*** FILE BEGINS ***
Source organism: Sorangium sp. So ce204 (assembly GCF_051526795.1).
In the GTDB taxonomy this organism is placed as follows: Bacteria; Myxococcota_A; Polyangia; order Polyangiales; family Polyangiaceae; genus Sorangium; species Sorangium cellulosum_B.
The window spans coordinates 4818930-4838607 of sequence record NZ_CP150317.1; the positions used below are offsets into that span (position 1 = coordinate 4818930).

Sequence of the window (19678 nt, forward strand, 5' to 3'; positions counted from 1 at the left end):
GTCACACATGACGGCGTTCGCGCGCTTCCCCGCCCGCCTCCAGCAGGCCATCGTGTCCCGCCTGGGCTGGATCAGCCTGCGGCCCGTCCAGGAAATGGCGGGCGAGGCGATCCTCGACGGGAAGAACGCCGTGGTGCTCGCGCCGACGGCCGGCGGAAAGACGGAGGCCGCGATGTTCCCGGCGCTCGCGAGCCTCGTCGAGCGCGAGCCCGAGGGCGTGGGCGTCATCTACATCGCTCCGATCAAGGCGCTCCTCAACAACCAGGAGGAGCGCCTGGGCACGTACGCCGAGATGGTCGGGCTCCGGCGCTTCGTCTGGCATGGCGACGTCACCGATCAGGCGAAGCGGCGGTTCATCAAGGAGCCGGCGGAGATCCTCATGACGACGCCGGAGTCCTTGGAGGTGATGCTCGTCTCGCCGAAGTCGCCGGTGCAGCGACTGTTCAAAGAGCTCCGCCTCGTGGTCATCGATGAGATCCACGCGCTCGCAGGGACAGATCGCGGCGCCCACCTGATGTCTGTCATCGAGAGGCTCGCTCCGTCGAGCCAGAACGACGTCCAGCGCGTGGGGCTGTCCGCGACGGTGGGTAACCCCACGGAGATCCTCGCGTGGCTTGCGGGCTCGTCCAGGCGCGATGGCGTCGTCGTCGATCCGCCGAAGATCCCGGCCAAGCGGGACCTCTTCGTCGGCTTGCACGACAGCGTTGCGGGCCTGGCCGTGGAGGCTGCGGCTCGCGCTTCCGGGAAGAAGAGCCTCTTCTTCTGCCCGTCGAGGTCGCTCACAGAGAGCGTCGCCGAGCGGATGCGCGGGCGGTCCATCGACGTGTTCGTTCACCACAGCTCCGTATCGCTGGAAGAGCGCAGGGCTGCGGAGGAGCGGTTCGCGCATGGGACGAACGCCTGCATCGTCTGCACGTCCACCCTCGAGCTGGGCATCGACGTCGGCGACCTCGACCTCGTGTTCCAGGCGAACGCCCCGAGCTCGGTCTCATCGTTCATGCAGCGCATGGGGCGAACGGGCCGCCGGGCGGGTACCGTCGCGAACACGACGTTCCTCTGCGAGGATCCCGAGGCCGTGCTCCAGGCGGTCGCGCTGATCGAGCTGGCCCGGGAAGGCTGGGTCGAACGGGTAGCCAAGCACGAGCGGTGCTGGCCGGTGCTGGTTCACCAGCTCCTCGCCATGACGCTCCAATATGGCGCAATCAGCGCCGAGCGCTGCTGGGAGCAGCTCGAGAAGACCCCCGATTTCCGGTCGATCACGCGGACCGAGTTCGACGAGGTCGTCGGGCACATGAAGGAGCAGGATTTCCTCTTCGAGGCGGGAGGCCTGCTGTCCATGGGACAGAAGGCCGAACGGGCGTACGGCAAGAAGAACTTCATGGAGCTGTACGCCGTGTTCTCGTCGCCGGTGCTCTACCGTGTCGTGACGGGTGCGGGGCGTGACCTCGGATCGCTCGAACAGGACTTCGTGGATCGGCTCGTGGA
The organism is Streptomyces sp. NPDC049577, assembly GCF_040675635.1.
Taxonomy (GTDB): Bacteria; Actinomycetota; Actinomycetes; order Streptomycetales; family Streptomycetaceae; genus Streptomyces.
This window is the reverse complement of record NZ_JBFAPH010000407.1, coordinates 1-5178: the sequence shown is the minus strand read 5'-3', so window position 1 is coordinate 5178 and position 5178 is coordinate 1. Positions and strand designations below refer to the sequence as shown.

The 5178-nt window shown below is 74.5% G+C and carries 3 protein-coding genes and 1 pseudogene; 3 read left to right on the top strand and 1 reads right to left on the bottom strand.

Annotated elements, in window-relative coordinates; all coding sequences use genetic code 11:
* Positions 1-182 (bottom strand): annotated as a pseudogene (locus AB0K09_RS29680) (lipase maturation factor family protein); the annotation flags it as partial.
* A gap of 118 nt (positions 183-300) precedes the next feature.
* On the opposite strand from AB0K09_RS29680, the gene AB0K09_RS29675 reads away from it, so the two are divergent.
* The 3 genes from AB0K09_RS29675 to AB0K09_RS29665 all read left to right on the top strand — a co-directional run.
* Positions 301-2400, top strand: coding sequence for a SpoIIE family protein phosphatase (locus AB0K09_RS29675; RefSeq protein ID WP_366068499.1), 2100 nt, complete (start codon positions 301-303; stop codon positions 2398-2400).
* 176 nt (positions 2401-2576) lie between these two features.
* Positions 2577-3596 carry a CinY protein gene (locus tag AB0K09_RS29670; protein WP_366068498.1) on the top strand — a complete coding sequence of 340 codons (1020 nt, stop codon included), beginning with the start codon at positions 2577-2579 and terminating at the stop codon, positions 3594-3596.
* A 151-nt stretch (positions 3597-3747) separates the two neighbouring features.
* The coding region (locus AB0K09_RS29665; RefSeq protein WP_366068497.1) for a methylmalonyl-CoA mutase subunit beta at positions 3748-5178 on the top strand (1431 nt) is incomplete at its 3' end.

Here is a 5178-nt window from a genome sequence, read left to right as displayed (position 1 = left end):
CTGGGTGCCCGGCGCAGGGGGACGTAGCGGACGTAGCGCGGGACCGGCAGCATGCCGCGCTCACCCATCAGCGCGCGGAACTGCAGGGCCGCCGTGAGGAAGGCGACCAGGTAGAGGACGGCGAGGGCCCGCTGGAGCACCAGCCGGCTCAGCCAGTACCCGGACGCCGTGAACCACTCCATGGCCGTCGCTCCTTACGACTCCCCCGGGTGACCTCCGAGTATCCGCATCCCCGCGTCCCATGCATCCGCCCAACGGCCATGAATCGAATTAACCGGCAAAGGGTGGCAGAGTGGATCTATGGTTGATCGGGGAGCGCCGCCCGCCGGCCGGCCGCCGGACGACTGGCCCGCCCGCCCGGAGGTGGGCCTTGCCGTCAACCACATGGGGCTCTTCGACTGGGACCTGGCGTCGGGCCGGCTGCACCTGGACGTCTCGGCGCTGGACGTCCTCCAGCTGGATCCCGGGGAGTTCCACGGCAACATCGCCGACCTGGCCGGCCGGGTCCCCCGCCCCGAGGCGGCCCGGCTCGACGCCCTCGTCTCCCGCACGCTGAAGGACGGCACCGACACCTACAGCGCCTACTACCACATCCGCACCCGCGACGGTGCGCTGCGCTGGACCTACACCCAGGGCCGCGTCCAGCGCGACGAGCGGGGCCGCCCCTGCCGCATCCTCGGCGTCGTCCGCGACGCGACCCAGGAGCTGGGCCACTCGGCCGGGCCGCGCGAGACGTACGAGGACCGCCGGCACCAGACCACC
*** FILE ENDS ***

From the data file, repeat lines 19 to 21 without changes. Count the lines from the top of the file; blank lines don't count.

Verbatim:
* The coding region (locus AB0K09_RS29665; RefSeq protein WP_366068497.1) for a methylmalonyl-CoA mutase subunit beta at positions 3748-5178 on the top strand (1431 nt) is incomplete at its 3' end.

Here is a 5178-nt window from a genome sequence, read left to right as displayed (position 1 = left end):
CTGGGTGCCCGGCGCAGGGGGACGTAGCGGACGTAGCGCGGGACCGGCAGCATGCCGCGCTCACCCATCAGCGCGCGGAACTGCAGGGCCGCCGTGAGGAAGGCGACCAGGTAGAGGACGGCGAGGGCCCGCTGGAGCACCAGCCGGCTCAGCCAGTACCCGGACGCCGTGAACCACTCCATGGCCGTCGCTCCTTACGACTCCCCCGGGTGACCTCCGAGTATCCGCATCCCCGCGTCCCATGCATCCGCCCAACGGCCATGAATCGAATTAACCGGCAAAGGGTGGCAGAGTGGATCTATGGTTGATCGGGGAGCGCCGCCCGCCGGCCGGCCGCCGGACGACTGGCCCGCCCGCCCGGAGGTGGGCCTTGCCGTCAACCACATGGGGCTCTTCGACTGGGACCTGGCGTCGGGCCGGCTGCACCTGGACGTCTCGGCGCTGGACGTCCTCCAGCTGGATCCCGGGGAGTTCCACGGCAACATCGCCGACCTGGCCGGCCGGGTCCCCCGCCCCGAGGCGGCCCGGCTCGACGCCCTCGTCTCCCGCACGCTGAAGGACGGCACCGACACCTACAGCGCCTACTACCACATCCGCACCCGCGACGGTGCGCTGCGCTGGACCTACACCCAGGGCCGCGTCCAGCGCGACGAGCGGGGCCGCCCCTGCCGCATCCTCGGCGTCGTCCGCGACGCGACCCAGGAGCTGGGCCACTCGGCCGGGCCGCGCGAGACGTACGAGGACCGCCGGCACCAGACCACC